On the face of it, the economic turmoil that swept through
emerging Europe last year bears some similarities to
Asias 1997 crisis.
From the Balkans to the Baltics, governments are grappling
with high debt, IMF programmes, deleveraging and internal
deflation. In key economies such as the Czech Republic, Hungary
and Romania, the global crisis is estimated to have slashed
trend growth estimates by as much as a half. Meanwhile, 10%
unemployment in the former Communist bloc this year threatens
to create a lost generation in the labour force.
The contrast with todays east Asia couldnt be
more stark. The region thanks to structural reforms
implemented after the 1997 crisis is today providing a
buffer from the global storm: low public and private debt,
liquid banking systems and current account surpluses. And
markets have embraced the regions low debt, high-growth
story. The Institute for International Finance (IIF) estimates
net private flows to Asia amounted to $191 billion in 2009, and
will surge further to $273 billion in 2010.
Emerging Europe by comparison fell out of
favour with global portfolio investors in 2009 as the region
grabbed a paltry $43.5 billion.
But since the fourth quarter of last year, a spirited
resurgence in risk appetite has come roaring back. In fact
before the Greek debt crisis set off in February
central and eastern European markets were the strongest
performers in the world, over the preceding six months, as
investors grabbed regional currencies, stocks and bonds.
Year-to-date, EMEA (Europe, Middle East and Africa)
corporate bonds in JP Morgans CEMBI index have provided
returns of 40%, compared with 28% for Latin America and 26% for
Asia. The IIF estimates capital flows will hit $179 billion
this year, thanks to excess cash on the sidelines, cheap global
liquidity, and Russias economic rebound due to the uptick
in oil prices.
In recent weeks, however, global risk aversion
triggered by fears over sovereign debt burdens in the West in
the wake of Greeces bailout has hit asset prices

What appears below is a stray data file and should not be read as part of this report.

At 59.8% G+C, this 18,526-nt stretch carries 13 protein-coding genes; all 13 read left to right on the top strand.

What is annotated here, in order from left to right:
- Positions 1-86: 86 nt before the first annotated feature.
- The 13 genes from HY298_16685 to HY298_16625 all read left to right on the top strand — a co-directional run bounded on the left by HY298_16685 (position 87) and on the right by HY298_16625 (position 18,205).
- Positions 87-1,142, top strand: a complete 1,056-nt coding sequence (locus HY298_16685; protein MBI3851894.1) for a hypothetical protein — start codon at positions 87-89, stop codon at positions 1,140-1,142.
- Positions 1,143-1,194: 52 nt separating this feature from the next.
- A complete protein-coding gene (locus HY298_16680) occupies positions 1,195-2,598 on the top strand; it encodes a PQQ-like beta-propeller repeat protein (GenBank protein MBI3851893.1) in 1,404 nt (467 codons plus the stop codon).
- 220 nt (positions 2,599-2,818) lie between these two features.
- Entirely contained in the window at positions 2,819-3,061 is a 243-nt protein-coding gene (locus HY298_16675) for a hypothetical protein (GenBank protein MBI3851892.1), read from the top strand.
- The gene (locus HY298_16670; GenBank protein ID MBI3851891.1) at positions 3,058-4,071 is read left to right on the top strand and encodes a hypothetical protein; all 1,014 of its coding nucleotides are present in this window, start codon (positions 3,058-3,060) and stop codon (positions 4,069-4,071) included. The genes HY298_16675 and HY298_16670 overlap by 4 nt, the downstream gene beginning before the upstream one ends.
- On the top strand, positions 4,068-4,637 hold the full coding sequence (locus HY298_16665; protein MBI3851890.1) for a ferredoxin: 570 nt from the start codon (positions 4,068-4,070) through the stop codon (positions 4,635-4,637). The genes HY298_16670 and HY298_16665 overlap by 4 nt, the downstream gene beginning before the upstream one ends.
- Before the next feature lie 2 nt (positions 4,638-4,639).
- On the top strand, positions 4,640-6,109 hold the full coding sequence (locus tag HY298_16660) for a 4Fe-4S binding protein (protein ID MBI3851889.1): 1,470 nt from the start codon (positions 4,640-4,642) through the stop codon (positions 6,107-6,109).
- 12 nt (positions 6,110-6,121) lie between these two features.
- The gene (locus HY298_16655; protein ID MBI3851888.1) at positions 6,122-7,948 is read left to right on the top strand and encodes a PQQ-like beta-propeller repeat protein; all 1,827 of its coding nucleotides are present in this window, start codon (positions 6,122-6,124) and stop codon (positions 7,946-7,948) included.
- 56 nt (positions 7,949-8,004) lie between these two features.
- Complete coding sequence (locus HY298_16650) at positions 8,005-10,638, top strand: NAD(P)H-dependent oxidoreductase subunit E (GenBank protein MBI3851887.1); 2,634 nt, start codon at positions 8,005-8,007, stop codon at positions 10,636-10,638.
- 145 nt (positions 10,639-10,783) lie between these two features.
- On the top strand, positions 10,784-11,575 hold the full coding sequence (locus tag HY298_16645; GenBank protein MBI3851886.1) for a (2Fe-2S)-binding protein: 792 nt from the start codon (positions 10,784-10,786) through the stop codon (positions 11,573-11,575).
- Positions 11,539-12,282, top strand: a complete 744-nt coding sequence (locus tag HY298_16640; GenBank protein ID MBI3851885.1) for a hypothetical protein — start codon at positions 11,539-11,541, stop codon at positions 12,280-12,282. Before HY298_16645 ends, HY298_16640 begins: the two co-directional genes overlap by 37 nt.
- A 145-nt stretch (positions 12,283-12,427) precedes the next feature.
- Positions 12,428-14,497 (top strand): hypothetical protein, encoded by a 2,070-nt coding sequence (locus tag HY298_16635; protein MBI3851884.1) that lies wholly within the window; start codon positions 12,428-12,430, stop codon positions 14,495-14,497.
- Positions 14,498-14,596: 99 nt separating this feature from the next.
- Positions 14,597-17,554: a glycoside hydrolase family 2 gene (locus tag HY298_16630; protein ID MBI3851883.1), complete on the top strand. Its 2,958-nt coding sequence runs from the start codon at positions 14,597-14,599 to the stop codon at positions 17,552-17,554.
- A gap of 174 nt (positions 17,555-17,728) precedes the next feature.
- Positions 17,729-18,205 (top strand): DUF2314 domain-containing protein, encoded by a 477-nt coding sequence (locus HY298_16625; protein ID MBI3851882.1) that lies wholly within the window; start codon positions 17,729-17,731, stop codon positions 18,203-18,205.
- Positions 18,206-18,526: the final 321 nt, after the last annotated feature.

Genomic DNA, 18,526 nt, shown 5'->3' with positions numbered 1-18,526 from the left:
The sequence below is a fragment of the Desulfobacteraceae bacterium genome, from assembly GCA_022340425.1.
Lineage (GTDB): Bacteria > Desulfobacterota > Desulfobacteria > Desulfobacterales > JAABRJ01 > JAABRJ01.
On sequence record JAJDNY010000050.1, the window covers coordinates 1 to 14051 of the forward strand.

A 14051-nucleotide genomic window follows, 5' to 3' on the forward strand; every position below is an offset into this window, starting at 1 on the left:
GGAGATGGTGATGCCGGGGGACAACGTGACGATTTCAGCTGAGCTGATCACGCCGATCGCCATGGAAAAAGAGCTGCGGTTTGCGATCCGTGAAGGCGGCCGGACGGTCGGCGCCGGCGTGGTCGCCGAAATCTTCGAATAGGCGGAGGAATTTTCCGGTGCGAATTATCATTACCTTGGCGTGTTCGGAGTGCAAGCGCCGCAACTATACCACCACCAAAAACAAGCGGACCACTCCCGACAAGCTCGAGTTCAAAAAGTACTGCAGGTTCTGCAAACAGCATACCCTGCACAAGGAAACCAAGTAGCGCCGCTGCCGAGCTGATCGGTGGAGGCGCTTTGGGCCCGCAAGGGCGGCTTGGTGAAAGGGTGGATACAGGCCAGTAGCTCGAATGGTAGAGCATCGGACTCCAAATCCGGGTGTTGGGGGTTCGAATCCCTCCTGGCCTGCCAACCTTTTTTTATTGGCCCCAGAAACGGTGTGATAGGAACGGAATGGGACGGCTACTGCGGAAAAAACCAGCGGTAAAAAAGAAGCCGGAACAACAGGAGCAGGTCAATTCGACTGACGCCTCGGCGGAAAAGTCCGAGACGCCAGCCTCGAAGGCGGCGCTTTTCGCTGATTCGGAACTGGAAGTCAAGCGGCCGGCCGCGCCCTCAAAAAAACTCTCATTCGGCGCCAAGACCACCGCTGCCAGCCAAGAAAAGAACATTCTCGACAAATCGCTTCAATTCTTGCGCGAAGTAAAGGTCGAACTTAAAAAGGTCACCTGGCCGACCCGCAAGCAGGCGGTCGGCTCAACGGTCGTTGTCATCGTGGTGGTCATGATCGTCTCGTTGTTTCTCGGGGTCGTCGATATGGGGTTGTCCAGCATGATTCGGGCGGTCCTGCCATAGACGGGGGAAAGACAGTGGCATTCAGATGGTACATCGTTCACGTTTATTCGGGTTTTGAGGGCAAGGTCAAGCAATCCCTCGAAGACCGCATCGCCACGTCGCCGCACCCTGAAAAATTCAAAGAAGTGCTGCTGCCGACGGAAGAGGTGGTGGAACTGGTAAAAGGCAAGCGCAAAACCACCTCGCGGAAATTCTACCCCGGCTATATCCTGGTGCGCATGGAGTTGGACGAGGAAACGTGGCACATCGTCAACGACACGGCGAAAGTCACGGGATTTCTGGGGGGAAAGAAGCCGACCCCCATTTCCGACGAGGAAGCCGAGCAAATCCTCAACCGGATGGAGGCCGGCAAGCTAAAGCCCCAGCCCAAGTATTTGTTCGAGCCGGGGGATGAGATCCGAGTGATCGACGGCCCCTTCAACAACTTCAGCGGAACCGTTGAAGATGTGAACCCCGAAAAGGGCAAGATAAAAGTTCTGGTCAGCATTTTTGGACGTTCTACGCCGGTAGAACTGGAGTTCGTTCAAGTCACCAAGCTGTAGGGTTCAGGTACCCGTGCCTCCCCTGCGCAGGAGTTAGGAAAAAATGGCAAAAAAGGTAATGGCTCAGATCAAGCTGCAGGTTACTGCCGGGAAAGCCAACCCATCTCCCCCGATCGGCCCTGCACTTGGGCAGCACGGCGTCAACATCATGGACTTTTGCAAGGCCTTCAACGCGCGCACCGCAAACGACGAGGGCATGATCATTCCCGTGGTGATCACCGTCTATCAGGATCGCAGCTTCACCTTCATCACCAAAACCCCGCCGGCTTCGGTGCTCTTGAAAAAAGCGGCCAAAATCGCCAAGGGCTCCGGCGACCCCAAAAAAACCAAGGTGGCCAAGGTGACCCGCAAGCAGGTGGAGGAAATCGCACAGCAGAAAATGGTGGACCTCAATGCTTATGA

and currencies across the board. Emerging Europes
recovery could be blown off course if growth slows in the
eurozone as exports and capital inflows take a hit.
But market players still reckon cheap liquidity and
attractive valuations could help emerging Europe navigate its
way through the wild swings in global market sentiment
barring an economic catastrophe in the heart of Europe which
triggers another global financial crisis.
Emerging Europe was always going to rally since asset
prices in the region tumbled the most, says Julian
Jacobson, an emerging markets fixed income portfolio manager at
Fabien Pictet & Partners. But in a world of low interest
rates and pricey valuations for stocks and bonds for emerging
market favourites in Asia and Latin America, investors are
still seduced by the regions still-high returns even as
the rally compresses yields, he says.
In Russia and Ukraine, a sustained market rally has
its roots in stronger economic fundamentals, says David
Lubin, chief EMEA economist at Citigroup.
Gains in commodity prices and cleaner public finances are
set to boost growth to around 45% this year. More
generally, investor concerns over sovereign debt burdens in the
region have moderated due to government spending cuts and
In addition, historically high sovereign debt in the
eurozone has underscored the relative health of public-sector
balance sheets in emerging Europe. For example, the projected
government debt to GDP levels for central and eastern Europe
this year is 40% compared with 80% in the eurozone.
And for economies in the region that face prolonged
distress, a risk relief rally has taken centre stage as fears
of an economic Armageddon have receded.
Latvia is a case in point: this time last year, the country
was in the global spotlight as a looming currency devaluation
threatened to push the Baltic region further into economic
freefall. But over the past year the government has boosted